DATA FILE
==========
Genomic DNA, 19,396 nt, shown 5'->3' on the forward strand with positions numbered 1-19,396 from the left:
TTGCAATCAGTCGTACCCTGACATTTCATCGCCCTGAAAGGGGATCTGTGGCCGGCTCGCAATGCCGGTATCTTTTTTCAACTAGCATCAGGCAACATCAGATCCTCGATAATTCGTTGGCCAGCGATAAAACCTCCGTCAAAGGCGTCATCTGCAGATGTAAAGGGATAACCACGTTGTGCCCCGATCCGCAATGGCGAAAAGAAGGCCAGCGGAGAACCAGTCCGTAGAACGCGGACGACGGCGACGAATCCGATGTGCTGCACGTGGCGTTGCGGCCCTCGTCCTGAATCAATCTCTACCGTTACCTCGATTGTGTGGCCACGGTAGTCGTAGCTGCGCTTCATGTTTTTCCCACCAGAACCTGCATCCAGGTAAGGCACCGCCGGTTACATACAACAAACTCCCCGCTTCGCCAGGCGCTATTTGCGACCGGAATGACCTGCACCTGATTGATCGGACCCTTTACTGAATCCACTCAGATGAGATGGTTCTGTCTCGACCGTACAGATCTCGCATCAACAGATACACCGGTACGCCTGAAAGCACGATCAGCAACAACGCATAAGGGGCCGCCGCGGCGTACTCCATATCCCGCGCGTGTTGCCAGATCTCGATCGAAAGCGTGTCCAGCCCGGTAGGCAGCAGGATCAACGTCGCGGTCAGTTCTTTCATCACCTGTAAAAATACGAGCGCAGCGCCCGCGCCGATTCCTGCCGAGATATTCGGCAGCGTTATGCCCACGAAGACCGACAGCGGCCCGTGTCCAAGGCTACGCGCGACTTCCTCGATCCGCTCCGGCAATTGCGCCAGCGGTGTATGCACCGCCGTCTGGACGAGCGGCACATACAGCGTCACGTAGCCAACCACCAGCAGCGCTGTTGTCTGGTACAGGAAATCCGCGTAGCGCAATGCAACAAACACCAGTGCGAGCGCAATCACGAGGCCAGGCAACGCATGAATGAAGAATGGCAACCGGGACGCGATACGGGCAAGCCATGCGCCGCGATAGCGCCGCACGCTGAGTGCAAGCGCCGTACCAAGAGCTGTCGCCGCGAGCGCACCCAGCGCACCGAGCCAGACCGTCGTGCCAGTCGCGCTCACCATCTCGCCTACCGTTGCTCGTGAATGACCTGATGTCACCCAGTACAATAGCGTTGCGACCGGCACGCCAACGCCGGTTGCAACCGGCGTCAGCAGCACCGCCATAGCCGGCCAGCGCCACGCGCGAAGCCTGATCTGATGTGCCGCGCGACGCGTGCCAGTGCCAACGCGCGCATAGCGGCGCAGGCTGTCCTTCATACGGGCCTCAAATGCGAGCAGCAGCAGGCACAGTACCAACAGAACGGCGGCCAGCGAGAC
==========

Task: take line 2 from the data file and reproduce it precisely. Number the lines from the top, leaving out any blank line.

TTGCAATCAGTCGTACCCTGACATTTCATCGCCCTGAAAGGGGATCTGTGGCCGGCTCGCAATGCCGGTATCTTTTTTCAACTAGCATCAGGCAACATCAGATCCTCGATAATTCGTTGGCCAGCGATAAAACCTCCGTCAAAGGCGTCATCTGCAGATGTAAAGGGATAACCACGTTGTGCCCCGATCCGCAATGGCGAAAAGAAGGCCAGCGGAGAACCAGTCCGTAGAACGCGGACGACGGCGACGAATCCGATGTGCTGCACGTGGCGTTGCGGCCCTCGTCCTGAATCAATCTCTACCGTTACCTCGATTGTGTGGCCACGGTAGTCGTAGCTGCGCTTCATGTTTTTCCCACCAGAACCTGCATCCAGGTAAGGCACCGCCGGTTACATACAACAAACTCCCCGCTTCGCCAGGCGCTATTTGCGACCGGAATGACCTGCACCTGATTGATCGGACCCTTTACTGAATCCACTCAGATGAGATGGTTCTGTCTCGACCGTACAGATCTCGCATCAACAGATACACCGGTACGCCTGAAAGCACGATCAGCAACAACGCATAAGGGGCCGCCGCGGCGTACTCCATATCCCGCGCGTGTTGCCAGATCTCGATCGAAAGCGTGTCCAGCCCGGTAGGCAGCAGGATCAACGTCGCGGTCAGTTCTTTCATCACCTGTAAAAATACGAGCGCAGCGCCCGCGCCGATTCCTGCCGAGATATTCGGCAGCGTTATGCCCACGAAGACCGACAGCGGCCCGTGTCCAAGGCTACGCGCGACTTCCTCGATCCGCTCCGGCAATTGCGCCAGCGGTGTATGCACCGCCGTCTGGACGAGCGGCACATACAGCGTCACGTAGCCAACCACCAGCAGCGCTGTTGTCTGGTACAGGAAATCCGCGTAGCGCAATGCAACAAACACCAGTGCGAGCGCAATCACGAGGCCAGGCAACGCATGAATGAAGAATGGCAACCGGGACGCGATACGGGCAAGCCATGCGCCGCGATAGCGCCGCACGCTGAGTGCAAGCGCCGTACCAAGAGCTGTCGCCGCGAGCGCACCCAGCGCACCGAGCCAGACCGTCGTGCCAGTCGCGCTCACCATCTCGCCTACCGTTGCTCGTGAATGACCTGATGTCACCCAGTACAATAGCGTTGCGACCGGCACGCCAACGCCGGTTGCAACCGGCGTCAGCAGCACCGCCATAGCCGGCCAGCGCCACGCGCGAAGCCTGATCTGATGTGCCGCGCGACGCGTGCCAGTGCCAACGCGCGCATAGCGGCGCAGGCTGTCCTTCATACGGGCCTCAAATGCGAGCAGCAGCAGGCACAGTACCAACAGAACGGCGGCCAGCGAGAC